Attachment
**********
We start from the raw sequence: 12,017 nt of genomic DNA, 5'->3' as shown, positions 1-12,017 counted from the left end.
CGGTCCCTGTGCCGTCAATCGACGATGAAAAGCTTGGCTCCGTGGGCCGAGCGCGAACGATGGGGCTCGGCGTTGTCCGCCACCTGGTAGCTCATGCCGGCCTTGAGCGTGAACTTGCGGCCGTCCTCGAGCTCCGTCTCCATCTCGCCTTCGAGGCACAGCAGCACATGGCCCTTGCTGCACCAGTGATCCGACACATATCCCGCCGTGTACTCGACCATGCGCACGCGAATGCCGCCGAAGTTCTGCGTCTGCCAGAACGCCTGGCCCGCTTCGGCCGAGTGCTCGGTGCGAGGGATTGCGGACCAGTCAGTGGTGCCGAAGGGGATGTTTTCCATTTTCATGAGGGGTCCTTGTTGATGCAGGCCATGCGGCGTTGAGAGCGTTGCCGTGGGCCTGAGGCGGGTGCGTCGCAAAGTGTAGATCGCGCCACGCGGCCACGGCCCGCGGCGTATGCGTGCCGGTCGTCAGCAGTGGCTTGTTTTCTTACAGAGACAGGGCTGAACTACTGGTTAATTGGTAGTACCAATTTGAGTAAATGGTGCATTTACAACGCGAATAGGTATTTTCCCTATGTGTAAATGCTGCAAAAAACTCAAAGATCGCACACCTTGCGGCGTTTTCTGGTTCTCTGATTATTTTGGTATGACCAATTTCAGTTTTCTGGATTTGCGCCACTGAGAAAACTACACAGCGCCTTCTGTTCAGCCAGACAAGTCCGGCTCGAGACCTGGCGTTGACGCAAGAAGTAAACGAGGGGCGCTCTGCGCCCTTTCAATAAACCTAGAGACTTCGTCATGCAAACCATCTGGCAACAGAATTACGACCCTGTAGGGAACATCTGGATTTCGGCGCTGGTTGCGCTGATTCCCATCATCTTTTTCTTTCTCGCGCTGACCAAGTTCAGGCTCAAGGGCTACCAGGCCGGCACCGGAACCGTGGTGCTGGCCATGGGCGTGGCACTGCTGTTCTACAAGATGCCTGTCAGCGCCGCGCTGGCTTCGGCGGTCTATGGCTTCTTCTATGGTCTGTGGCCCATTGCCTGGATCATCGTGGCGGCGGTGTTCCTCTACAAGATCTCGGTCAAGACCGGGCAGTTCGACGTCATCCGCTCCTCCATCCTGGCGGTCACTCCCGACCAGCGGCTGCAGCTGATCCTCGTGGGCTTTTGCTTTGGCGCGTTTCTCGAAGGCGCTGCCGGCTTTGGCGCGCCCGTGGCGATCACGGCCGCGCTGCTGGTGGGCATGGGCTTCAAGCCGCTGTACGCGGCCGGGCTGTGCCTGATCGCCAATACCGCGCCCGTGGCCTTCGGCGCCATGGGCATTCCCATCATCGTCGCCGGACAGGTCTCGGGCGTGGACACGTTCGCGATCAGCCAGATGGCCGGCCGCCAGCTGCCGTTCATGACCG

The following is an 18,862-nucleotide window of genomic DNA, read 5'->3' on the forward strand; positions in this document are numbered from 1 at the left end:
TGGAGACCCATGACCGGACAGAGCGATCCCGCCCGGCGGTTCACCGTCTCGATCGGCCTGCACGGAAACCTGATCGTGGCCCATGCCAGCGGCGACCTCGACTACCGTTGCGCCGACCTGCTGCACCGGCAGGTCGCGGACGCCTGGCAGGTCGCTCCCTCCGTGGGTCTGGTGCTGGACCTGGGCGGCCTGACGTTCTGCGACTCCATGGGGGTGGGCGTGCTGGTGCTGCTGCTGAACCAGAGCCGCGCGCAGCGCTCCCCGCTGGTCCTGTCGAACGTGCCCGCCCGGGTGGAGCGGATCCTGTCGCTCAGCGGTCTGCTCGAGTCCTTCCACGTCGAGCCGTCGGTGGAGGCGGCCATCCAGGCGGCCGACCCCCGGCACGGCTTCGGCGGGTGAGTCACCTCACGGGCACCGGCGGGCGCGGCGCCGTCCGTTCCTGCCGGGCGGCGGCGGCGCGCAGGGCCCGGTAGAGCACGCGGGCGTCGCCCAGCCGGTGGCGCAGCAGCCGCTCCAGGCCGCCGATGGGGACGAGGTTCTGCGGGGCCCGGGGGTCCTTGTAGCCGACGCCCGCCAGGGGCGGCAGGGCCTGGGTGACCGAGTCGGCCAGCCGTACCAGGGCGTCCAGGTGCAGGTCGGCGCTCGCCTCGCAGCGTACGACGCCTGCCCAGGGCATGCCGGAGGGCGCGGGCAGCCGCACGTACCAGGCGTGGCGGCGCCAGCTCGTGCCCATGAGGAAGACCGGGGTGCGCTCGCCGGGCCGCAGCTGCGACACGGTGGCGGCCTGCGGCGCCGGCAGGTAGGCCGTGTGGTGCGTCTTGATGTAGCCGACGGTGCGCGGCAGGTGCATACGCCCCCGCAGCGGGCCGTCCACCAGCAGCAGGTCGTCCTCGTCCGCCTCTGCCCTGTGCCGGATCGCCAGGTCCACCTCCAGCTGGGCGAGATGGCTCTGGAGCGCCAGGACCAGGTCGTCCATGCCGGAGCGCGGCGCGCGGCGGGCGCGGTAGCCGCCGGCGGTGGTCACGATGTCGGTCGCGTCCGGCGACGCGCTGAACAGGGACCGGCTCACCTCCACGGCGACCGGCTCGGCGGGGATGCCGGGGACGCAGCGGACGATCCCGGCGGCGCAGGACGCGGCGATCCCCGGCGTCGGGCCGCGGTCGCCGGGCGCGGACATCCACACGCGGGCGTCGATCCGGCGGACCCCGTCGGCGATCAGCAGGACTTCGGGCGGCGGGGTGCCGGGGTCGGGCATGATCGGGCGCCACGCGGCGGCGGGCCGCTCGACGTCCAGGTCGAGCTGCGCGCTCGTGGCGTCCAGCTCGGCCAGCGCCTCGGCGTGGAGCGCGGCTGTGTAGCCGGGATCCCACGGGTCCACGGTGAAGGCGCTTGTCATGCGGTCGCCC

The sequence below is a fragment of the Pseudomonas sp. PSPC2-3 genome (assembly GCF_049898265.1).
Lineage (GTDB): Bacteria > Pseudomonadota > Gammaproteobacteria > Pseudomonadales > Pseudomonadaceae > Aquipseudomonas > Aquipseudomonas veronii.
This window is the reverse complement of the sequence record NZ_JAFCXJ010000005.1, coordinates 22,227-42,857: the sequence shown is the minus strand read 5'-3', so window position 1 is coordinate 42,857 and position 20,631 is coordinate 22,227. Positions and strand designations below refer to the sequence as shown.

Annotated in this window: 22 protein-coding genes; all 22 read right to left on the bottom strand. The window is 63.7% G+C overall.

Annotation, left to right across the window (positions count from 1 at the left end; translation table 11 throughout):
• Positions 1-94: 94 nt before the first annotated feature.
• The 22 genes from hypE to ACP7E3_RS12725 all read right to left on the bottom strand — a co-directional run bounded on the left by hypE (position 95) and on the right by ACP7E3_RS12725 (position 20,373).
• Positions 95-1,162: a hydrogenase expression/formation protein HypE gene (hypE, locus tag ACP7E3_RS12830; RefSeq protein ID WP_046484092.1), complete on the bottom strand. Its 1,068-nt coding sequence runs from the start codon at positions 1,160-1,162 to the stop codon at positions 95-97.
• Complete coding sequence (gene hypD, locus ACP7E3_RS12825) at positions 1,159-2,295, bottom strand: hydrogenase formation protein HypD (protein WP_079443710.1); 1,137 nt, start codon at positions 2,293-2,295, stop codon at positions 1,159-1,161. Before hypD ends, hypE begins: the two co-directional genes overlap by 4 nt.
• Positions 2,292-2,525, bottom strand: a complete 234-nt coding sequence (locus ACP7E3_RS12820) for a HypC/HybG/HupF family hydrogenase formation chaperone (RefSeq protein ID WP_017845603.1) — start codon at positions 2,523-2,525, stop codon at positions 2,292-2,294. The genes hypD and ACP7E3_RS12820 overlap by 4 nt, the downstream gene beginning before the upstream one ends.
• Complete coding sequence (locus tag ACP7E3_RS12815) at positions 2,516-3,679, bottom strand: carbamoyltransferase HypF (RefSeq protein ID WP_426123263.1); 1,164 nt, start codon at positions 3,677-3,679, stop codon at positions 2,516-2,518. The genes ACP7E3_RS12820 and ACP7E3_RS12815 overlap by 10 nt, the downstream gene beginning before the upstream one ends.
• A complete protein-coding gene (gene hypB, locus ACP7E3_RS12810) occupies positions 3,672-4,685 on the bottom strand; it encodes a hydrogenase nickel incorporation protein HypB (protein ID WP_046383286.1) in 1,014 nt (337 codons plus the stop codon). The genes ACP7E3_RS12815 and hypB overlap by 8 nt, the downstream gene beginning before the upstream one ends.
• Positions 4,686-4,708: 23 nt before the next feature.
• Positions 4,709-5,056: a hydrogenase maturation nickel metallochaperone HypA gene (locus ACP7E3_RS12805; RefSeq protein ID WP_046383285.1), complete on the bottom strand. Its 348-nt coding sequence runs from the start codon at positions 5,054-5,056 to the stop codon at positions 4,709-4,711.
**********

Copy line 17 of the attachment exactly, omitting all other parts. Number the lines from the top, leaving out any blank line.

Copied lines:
• Positions 4,686-4,708: 23 nt before the next feature.